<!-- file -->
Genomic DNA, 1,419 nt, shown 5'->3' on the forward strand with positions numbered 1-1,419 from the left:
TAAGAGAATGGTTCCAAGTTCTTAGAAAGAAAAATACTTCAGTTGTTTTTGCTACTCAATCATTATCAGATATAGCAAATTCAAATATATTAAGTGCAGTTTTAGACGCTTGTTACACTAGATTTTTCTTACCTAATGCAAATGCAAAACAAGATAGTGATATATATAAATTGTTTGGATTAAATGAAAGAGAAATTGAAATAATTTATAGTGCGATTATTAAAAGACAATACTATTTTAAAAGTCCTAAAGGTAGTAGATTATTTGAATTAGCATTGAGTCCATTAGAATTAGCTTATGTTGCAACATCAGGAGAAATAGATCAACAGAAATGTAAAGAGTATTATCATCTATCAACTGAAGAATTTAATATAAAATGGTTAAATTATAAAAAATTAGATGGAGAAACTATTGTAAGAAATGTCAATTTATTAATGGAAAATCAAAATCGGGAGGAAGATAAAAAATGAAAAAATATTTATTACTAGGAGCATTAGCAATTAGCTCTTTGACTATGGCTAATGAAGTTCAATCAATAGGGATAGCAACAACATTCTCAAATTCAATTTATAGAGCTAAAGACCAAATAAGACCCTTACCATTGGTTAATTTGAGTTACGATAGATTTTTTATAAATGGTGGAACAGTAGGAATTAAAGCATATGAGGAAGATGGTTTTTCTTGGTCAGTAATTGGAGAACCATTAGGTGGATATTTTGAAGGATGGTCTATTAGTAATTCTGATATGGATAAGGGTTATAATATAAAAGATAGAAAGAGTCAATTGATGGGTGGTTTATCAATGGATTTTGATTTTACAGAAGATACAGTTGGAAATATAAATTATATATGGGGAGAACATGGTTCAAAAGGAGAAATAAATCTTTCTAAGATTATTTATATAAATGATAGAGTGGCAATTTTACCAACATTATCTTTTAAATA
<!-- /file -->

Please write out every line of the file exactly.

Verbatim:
Genomic DNA, 1,419 nt, shown 5'->3' on the forward strand with positions numbered 1-1,419 from the left:
TAAGAGAATGGTTCCAAGTTCTTAGAAAGAAAAATACTTCAGTTGTTTTTGCTACTCAATCATTATCAGATATAGCAAATTCAAATATATTAAGTGCAGTTTTAGACGCTTGTTACACTAGATTTTTCTTACCTAATGCAAATGCAAAACAAGATAGTGATATATATAAATTGTTTGGATTAAATGAAAGAGAAATTGAAATAATTTATAGTGCGATTATTAAAAGACAATACTATTTTAAAAGTCCTAAAGGTAGTAGATTATTTGAATTAGCATTGAGTCCATTAGAATTAGCTTATGTTGCAACATCAGGAGAAATAGATCAACAGAAATGTAAAGAGTATTATCATCTATCAACTGAAGAATTTAATATAAAATGGTTAAATTATAAAAAATTAGATGGAGAAACTATTGTAAGAAATGTCAATTTATTAATGGAAAATCAAAATCGGGAGGAAGATAAAAAATGAAAAAATATTTATTACTAGGAGCATTAGCAATTAGCTCTTTGACTATGGCTAATGAAGTTCAATCAATAGGGATAGCAACAACATTCTCAAATTCAATTTATAGAGCTAAAGACCAAATAAGACCCTTACCATTGGTTAATTTGAGTTACGATAGATTTTTTATAAATGGTGGAACAGTAGGAATTAAAGCATATGAGGAAGATGGTTTTTCTTGGTCAGTAATTGGAGAACCATTAGGTGGATATTTTGAAGGATGGTCTATTAGTAATTCTGATATGGATAAGGGTTATAATATAAAAGATAGAAAGAGTCAATTGATGGGTGGTTTATCAATGGATTTTGATTTTACAGAAGATACAGTTGGAAATATAAATTATATATGGGGAGAACATGGTTCAAAAGGAGAAATAAATCTTTCTAAGATTATTTATATAAATGATAGAGTGGCAATTTTACCAACATTATCTTTTAAATA